FDA, White House push to reduce nicotine level in cigarettes

The federal government is slated to consider lowering maximum nicotine levels to a minimal or nonaddictive standard in May 2023. If successful, the new measure could lower the risk of addiction and prevent some of the nation's 480,000 annual smoking-related deaths.

Although May 2023 is a tentative date, the potential standard could "reduce youth use, addiction and death," according to the FDA

"Nicotine is powerfully addictive," FDA Commissioner Robert Califf, MD, said in the June 21 press release. "Lowering nicotine levels to minimally addictive or non-addictive levels would decrease the likelihood that future generations of young people become addicted to cigarettes and help more currently addicted smokers to quit."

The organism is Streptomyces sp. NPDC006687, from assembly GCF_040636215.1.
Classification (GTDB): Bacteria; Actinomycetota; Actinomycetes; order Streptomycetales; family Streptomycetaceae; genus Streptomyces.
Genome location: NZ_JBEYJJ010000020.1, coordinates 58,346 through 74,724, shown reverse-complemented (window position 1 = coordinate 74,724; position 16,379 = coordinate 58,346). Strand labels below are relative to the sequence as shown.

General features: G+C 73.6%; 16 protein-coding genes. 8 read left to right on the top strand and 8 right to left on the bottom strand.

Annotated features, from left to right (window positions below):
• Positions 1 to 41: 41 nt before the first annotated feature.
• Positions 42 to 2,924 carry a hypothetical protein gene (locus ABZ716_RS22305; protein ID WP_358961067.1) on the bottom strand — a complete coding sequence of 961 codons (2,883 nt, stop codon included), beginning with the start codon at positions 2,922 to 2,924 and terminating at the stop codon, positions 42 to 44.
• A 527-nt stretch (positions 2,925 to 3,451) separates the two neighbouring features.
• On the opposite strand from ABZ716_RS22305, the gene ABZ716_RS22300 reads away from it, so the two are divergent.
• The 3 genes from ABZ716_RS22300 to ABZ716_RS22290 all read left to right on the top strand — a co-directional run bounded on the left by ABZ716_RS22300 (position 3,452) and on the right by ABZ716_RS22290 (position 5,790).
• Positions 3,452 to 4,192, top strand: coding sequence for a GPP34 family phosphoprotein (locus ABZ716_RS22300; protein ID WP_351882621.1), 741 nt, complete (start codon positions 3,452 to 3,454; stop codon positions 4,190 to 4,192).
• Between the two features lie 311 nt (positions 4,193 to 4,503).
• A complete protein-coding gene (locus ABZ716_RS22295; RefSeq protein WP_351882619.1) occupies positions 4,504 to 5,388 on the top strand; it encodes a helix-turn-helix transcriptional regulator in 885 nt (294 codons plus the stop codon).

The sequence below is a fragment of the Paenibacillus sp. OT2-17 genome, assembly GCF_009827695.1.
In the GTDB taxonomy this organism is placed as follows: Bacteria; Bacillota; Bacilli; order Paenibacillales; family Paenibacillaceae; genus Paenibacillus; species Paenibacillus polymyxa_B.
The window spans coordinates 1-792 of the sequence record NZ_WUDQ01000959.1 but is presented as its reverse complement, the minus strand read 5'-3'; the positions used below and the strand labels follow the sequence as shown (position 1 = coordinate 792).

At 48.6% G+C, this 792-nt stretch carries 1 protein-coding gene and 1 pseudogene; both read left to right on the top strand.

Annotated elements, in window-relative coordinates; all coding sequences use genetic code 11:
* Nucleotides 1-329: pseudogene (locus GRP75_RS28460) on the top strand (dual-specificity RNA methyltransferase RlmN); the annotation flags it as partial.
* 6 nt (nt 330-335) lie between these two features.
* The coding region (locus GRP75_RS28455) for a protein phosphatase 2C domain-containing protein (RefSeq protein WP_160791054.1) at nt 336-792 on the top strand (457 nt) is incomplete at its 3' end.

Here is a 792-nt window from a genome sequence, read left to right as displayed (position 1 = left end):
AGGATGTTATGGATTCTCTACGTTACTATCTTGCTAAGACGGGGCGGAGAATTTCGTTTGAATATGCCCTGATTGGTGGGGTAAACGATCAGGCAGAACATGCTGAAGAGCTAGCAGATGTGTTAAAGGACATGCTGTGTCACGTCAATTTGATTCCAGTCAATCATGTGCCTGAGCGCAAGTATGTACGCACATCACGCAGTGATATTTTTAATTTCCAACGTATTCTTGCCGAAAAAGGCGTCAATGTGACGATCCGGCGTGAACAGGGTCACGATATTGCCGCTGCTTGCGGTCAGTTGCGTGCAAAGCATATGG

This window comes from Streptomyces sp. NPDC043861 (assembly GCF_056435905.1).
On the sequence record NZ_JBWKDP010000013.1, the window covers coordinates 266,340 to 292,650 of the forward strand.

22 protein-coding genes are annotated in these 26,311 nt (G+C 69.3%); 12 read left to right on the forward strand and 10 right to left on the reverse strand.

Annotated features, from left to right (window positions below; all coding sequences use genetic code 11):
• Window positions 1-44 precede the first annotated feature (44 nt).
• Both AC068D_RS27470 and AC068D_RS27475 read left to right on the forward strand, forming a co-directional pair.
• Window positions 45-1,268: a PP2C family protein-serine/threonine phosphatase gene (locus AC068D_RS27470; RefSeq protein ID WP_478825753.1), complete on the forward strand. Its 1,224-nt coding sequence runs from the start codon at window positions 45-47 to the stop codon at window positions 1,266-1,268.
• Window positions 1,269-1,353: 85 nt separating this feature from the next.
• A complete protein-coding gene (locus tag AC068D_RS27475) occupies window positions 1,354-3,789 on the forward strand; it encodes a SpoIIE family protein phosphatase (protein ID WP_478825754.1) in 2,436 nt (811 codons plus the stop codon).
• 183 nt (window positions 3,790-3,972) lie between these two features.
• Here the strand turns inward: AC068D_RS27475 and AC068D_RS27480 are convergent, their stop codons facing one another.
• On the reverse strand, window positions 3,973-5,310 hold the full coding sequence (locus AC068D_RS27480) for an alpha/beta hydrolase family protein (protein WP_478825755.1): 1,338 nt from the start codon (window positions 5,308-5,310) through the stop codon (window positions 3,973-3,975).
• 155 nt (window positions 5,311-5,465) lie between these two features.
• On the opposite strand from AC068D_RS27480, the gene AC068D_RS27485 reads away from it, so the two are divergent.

On April 28, the FDA proposed banning menthol-flavored cigarettes and flavored cigars, which mainly target Black populations and people under 18, according to the agency. 

The process of issuing these rules takes months to years, but the recent director of the FDA’s Center for Tobacco Products, Mitch Zeller, told the Washington Post it's "worth the wait."

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